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Twittelator Pro 3.6

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It seems to be a day for downloading upgrades and seeing how Twitter clients are progressing. Twittelator Pro 3.0 was the first Twitter client to take advantage of the features of OS 3.0 and the iPhone 3GS when they were introduced last year. It was ready on launch to upload audio and video. I bought it at that point, and it was an eye-opening experience. I thought Tweetie was everything a Twitter client could be…Twittelator soon showed me a whole new range of possibilities…bookmarks, lists, saved tweets and sets of tweets, in-line image thumbs in list view, intelligent tweet counts in all views, etc, etc.: Twittelator Pro was so feature rich that it made using any lesser client seem like a huge step backward. Goodbye Tweetie. (see my first Twittelator Pro review.)

Only the advent of SimplyTweet, which had a similar feature set, a simpler UI (at least in my eyes), and PUSH! took me away from Twittelator.

Still I download every Twittelator Pro upgrade just to see how it is developing. Today version 3.6 appeared in the App Store, with one feature that I just had to try right away: TextExpander support. I have become addicted to TE in SimplyTweet, and I am of the opinion that every text based iPhone app should feature integration. It is hard to imagine how useful it is until the the 6th time you begin a tweet with “Just in case you missed it:”. Setting a TE snippet to “jicumi” allows you to type just that: “jicumi” and have it magically expanded into the whole phrase, including the “:”. I use it all the time.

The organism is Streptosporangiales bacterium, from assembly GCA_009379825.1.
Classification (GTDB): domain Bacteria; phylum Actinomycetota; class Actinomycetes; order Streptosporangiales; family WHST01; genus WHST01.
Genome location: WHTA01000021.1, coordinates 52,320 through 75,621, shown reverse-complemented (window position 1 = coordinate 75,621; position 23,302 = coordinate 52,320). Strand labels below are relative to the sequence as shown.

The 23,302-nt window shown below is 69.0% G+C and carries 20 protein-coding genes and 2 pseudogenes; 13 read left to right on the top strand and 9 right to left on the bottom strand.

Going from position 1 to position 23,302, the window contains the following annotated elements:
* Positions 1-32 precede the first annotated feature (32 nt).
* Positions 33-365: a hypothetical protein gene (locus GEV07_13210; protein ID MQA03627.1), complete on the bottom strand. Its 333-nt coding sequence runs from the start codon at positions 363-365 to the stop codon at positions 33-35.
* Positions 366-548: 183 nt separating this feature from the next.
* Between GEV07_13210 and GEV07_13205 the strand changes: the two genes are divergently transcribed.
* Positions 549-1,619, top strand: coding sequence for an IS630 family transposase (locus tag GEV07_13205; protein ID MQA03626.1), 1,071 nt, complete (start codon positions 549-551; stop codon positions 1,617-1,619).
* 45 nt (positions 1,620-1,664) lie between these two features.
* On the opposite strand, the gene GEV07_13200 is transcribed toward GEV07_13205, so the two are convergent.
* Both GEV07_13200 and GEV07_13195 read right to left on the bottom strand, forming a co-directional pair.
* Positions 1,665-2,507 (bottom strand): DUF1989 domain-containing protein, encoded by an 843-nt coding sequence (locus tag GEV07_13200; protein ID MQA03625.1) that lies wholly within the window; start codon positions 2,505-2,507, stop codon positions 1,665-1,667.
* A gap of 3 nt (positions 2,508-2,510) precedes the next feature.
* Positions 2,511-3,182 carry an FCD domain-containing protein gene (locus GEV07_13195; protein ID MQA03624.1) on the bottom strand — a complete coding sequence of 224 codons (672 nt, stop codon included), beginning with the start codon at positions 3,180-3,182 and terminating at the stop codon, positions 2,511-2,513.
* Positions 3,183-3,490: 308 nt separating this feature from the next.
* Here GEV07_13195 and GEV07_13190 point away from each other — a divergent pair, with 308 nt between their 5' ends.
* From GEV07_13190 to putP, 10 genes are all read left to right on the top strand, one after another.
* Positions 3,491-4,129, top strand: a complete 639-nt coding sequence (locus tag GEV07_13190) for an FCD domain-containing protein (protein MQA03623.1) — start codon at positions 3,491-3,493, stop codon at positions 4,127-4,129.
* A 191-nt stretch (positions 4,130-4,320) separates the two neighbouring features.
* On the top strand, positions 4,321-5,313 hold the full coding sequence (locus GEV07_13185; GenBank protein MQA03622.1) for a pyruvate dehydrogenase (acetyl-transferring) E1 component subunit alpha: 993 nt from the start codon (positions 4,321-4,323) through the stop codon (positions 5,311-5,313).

With the exception of Push, Twittelator Pro has done an excellent job of keeping up with new features of the OS and Twitter. This version does both traditional Retweets (with the possibility of comments) and the new Twitter native Retweet. And Twitter native lists have replaced the custom lists in previous versions of Twittelator. The advantage of using the Twitter native lists is, of course, portability. Any app that uses Twitter native lists, including the Twitter web interface itself, can use the same lists you create on Twitter, or in another client that integrates the list features. When you switch clients, for whatever reason, you do not lose your lists. Of course there is a price. Twitter lists only collect direct tweets from users. They do not collect replies. Most custom lists in the clients that implemented them collected both. You can’t have everything.

Twittelator Pro does continue to provide an interesting an unique feature called Bookmarks. This allows you to add a user to a list you can later access from the More menu to call up all that user’s tweets with a single touch.